Accommodation in Korea
A free apartment?! Say what?? You’re coming to Korea soon and you want to know where you are going to stay for the next year, right? Wouldn’t you want to know more about your accommodation in Korea? Sadly, you won’t get an address before you arrive. You also won’t see pictures or get a list of what will be waiting for you – unless you’re in touch with a current teacher whom you’re replacing. You won’t know what’s in the neighborhood – is there a gym? A shopping mart? Any cool bars?
Luckily, most apartments provided to foreigners arriving in Korea follow the same format. You’ll have a washing machine, a kitchen, a stove, and a fridge/freezer. There are rarely ovens or dryers in Korea. You’ll have a bed, and will probably have the luxury of a heated floor. Almost all apartments provided to foreign teachers are studios.
Things that may be left behind by the teacher you’re replacing:
- A couch… and maybe a TV
- A desk
- A fan
- A clothing rack to dry your clothes
- Basic utensils
- A microwave
Tip for the adventurous, thrifty types: You can often find free furniture around your apartment building. We call it “dumpster diving” – Koreans are constantly getting rid of super nice furniture/home items. You’ll find these items near the garbage/recycling area of an apartment building. Everything is free for the taking! Or you can always hit up Craigslist.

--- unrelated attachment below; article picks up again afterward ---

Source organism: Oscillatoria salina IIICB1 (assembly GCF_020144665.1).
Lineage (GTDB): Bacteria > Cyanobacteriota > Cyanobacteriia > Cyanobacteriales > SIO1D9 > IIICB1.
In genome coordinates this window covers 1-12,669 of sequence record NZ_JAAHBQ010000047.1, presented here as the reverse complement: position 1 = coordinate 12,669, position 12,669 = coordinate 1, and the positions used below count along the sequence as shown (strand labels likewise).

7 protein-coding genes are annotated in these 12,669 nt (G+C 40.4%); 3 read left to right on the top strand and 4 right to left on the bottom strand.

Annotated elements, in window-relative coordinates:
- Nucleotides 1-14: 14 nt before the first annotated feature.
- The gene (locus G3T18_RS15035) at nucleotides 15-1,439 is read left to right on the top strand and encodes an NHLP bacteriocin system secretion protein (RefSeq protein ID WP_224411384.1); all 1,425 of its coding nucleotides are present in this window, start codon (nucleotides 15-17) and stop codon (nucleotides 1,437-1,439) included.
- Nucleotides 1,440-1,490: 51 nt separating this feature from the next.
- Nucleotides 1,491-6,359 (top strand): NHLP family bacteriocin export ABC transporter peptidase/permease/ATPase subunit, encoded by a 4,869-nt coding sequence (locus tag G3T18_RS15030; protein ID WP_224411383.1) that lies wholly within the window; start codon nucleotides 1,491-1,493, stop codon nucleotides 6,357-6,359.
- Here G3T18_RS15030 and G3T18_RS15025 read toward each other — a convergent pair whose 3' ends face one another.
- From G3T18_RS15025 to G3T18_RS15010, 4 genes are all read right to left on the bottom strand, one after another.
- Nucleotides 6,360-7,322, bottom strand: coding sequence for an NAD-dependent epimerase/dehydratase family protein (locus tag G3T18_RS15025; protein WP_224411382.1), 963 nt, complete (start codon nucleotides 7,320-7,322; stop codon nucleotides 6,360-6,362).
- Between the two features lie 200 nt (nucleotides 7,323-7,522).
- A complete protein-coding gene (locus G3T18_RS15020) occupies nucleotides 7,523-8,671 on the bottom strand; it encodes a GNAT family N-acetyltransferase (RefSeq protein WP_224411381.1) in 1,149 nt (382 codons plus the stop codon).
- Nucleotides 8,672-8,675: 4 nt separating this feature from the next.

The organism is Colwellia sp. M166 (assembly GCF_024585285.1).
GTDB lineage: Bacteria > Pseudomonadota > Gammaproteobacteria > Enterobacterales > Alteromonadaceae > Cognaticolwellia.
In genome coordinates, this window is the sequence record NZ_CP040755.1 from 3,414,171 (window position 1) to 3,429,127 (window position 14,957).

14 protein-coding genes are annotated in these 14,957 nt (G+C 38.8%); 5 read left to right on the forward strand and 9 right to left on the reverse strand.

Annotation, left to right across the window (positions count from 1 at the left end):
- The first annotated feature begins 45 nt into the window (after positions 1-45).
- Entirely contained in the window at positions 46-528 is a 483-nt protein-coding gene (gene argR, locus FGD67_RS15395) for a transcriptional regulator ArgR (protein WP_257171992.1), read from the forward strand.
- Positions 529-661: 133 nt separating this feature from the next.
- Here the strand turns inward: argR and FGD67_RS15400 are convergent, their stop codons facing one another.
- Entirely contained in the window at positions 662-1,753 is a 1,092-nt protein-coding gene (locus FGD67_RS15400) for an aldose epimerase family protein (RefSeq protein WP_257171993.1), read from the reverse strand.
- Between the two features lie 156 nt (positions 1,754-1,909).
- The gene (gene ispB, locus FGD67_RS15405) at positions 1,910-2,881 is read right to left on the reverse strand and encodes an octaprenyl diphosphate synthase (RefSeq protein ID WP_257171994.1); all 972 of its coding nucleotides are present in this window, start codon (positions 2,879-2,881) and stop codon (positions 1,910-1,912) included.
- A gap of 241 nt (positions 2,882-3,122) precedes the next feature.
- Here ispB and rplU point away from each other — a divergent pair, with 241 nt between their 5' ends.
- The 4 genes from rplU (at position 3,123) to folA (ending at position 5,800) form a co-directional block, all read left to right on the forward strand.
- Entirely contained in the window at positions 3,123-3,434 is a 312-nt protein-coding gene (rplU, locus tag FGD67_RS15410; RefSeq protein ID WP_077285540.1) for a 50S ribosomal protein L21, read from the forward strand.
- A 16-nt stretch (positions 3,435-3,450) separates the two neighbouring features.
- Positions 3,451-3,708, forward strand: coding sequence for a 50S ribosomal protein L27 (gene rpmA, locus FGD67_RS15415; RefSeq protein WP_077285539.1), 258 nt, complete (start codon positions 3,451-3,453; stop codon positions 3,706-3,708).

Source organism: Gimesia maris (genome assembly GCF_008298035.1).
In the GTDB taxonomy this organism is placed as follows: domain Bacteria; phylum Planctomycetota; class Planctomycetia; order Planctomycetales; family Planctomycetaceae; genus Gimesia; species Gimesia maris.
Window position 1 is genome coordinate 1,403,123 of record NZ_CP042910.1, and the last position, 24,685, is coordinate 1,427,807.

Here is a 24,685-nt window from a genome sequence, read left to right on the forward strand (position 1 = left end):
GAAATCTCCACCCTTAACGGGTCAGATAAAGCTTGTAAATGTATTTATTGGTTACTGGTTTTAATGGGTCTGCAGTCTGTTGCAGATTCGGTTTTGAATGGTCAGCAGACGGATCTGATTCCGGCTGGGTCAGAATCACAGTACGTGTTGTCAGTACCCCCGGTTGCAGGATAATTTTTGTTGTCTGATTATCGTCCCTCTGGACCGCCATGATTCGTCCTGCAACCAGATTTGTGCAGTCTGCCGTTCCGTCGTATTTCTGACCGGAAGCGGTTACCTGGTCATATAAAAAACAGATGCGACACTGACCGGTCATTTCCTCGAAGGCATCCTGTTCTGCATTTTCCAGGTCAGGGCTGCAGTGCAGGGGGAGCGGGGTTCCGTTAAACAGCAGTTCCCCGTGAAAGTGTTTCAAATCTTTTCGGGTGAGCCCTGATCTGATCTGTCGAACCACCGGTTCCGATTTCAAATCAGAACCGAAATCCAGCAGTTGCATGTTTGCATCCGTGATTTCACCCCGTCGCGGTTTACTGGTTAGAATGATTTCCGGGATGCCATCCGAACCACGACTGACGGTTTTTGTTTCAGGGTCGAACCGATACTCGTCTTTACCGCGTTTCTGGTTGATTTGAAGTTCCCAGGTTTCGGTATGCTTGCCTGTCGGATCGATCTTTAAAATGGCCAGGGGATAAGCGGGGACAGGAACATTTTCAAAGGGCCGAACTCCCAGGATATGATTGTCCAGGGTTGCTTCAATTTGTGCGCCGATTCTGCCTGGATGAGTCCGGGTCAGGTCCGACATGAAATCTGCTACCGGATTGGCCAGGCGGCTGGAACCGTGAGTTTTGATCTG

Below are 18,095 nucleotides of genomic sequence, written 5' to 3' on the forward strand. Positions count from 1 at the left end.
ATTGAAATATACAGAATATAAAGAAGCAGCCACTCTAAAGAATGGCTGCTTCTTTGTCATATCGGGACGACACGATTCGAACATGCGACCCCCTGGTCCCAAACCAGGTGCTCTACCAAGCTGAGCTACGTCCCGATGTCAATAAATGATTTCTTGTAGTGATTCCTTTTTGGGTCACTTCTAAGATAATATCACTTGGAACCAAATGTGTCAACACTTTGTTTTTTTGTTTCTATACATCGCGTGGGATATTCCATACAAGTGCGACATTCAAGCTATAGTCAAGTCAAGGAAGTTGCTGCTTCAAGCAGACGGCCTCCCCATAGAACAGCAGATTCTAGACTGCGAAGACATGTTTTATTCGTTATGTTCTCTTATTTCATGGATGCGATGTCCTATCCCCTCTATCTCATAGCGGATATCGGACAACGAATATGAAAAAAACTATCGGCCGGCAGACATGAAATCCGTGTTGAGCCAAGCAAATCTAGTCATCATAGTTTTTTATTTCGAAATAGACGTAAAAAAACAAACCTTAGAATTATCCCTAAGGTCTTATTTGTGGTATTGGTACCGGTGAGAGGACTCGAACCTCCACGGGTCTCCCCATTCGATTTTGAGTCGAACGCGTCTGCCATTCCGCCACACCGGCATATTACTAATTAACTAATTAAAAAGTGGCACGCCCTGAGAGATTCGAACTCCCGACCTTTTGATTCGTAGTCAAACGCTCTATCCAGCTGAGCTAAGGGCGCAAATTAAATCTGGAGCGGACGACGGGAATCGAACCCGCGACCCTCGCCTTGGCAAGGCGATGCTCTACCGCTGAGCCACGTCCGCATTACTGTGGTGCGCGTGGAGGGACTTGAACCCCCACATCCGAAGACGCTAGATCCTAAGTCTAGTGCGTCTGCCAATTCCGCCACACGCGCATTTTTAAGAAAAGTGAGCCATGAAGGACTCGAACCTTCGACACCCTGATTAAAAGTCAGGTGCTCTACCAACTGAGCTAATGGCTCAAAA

You will have to get use to the following:
- You apartment will be a mess when you arrive. Get mentally prepared to spend your first 48 hours enduring a deep clean (seriously, you’ll have to bleach everything…)
- Taking off your shoes inside
- Using a code to get into your apartment, not a key
- Your shower is your bathroom… literally… right over the toilet.
- No bath tub
- No yard – but some buildings have sweet roof-top patios!
- 9th floor – a lovely view of hundreds of other apartment buildings
- A combined living room, bedroom, and kitchen area – typical studio style apartment
- 14th floor
- combined living room / bedroom / kitchen – typical studio
- 12th floor
- combined living room / bedroom / kitchen – typical studio style
From removing the Kimchi mold from your Korean refrigerator to scrubbing the tiles in your bathroom during your first day in Korea, from throwing out some of the belongings of the previous tenant to discovering that your closet is actually a refrigerator – all of these small things are what makes living so far from home an adventure every day! Remain flexible, greet each day with an open mind, and trust us – you’ll have an unforgettable journey! Hope your accommodation in Korea exceeds your expectation!